"Dexter" finally put something significant on the table in its Season 6 finale, and not just the Doomsday Killer Travis Marshall. Colin Hank's religious murderer did meet his fate, like so many other 'Dexter' villains before him, but the really pivotal development of the finale was Deb finally learning the truth about her adopted brother (who she's apparently in love with). Now that she witnessed one of Dexter's kills, the show can never be the same, and that's a very good thing.
That moment of recognition has been a long time coming. Critics of "Dexter" have accused the show of meandering in its past several seasons, turning into a darker version of a police-procedural where nothing was really at stake. So long as the show's beloved serial-killer of serial-killers could get himself out of every precarious situation and kill off every bad-guy, what was really the point of continuing to watch?
But now that Deb finally discovered the dark truth about Dexter's double life, the show has entered a brave new world. Its last two seasons are set up to actually mean something. Michael C. Hall told HuffPost TV in an interview last week that "Dexter and Deb have been on some kind of collision course from the get-go." After they collided tonight, the stakes of what the rest of the series can achieve have been raised. The resulting pile-up could be fascinating to watch.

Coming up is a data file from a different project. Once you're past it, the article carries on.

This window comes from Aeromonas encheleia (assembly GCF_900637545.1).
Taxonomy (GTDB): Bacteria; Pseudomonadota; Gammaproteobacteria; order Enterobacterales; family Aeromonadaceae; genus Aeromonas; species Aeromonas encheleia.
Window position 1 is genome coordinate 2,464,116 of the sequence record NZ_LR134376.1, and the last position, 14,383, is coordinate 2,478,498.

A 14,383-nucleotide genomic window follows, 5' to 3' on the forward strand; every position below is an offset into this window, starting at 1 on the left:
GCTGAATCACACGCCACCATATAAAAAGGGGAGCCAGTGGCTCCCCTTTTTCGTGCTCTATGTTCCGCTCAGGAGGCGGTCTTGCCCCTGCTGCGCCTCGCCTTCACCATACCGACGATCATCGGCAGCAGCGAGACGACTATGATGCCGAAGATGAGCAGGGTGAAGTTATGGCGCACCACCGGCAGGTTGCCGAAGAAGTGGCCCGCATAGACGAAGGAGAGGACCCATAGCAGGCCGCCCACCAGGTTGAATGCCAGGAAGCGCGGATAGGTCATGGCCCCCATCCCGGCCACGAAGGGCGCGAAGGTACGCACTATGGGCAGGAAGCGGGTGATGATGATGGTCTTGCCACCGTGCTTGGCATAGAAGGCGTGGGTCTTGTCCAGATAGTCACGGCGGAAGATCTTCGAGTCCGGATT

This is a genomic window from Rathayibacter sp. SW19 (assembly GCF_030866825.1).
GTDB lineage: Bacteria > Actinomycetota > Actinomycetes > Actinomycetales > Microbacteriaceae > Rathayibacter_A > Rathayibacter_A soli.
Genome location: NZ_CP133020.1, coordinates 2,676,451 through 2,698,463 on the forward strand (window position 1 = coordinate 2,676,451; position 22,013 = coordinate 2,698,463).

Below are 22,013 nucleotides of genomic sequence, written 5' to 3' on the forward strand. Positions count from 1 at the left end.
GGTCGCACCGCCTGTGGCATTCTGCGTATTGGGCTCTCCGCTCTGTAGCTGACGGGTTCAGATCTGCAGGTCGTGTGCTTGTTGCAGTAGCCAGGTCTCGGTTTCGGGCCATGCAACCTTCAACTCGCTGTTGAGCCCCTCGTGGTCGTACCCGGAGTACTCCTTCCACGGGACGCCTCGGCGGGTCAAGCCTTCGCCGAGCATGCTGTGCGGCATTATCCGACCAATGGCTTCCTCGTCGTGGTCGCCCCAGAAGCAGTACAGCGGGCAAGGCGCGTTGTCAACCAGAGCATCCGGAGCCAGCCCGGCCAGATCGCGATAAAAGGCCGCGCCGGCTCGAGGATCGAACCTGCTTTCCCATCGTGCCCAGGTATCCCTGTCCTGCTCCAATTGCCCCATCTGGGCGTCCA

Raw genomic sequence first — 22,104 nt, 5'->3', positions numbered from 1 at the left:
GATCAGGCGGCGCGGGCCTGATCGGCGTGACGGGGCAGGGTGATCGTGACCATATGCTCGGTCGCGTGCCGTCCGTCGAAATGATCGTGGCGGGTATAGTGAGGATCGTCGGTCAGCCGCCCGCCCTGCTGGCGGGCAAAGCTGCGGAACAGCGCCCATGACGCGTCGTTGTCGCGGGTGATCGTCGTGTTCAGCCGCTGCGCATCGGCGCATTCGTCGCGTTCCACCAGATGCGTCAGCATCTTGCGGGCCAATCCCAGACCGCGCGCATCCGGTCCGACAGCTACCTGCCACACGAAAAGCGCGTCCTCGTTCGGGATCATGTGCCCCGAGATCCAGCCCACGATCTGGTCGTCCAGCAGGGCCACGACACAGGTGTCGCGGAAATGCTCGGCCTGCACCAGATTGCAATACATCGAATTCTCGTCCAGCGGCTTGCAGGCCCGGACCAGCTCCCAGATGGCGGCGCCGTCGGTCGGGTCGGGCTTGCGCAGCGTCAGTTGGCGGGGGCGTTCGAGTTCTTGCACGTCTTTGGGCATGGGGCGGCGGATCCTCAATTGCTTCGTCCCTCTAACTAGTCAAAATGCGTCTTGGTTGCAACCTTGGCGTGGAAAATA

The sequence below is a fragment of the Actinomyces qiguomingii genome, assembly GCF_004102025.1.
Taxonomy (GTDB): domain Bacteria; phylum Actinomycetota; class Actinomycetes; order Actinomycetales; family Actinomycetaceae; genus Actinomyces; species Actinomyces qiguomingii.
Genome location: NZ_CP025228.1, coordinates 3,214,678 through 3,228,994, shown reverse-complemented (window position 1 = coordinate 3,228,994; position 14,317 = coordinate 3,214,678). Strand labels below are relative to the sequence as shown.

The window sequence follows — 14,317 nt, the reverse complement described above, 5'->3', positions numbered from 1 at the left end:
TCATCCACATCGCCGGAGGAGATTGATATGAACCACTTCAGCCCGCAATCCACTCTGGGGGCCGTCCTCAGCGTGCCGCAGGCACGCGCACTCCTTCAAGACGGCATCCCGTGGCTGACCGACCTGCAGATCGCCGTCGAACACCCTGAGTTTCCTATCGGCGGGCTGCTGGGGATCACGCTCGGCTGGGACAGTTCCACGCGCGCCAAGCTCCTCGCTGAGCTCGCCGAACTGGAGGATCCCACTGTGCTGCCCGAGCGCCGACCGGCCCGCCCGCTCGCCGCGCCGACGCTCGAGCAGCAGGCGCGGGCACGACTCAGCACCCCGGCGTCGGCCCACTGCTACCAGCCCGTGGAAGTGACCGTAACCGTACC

There's suddenly a whole new set of questions for the show to grapple with. Will Deb keep Dexter's secret and let him continue killing? Will Dexter tell Deb the truth about Harry and the code? Will she turn him into their police colleagues? Now that his true identity's been discovered, how fast will his web of lies become unraveled? Could she possibly join him in his vigilantism? And no less important, will they just do it already?
Tony Soprano, another classic TV anti-hero, once said "there are only two ends for a guy like me ... dead or in the can." For "Dexter" to reach a satisfying conclusion, doesn't the same have to be true for Dexter Morgan? The fantastical nature of the show's storytelling often makes Dexter seem like an indestructible super-hero, but tonight's reveal went a long way towards showing the audience that he might just be fallible after all. And that's a reason to keep watching.
A few more observations from the Season 6 finale:
I knew Travis was a dead-man as soon as he ate a handful of Dexter's Cheerios. You don't eat a serial killer's breakfast cereal and live 'til lunch.
I don't think we'll remember Travis in the pantheon of 'Dexter' villains alongside Jon Lithgow's Trinity or the Ice Truck Killer. But his performance did demonstrate that Colin Hanks is probably more talented than his rapping brother.
Apparently Louis Greene sent Dexter the hand from the Ice Truck Killer case that he's been painting on. That obsession is getting creepy, but I can't bring myself to care.
It was about time Deb and La Guerta moved past their mutual resentment of each other. Between the two of them and Quinn and Sgt. Batista, it was starting to feel like "The Real Housewives of Miami Metro."
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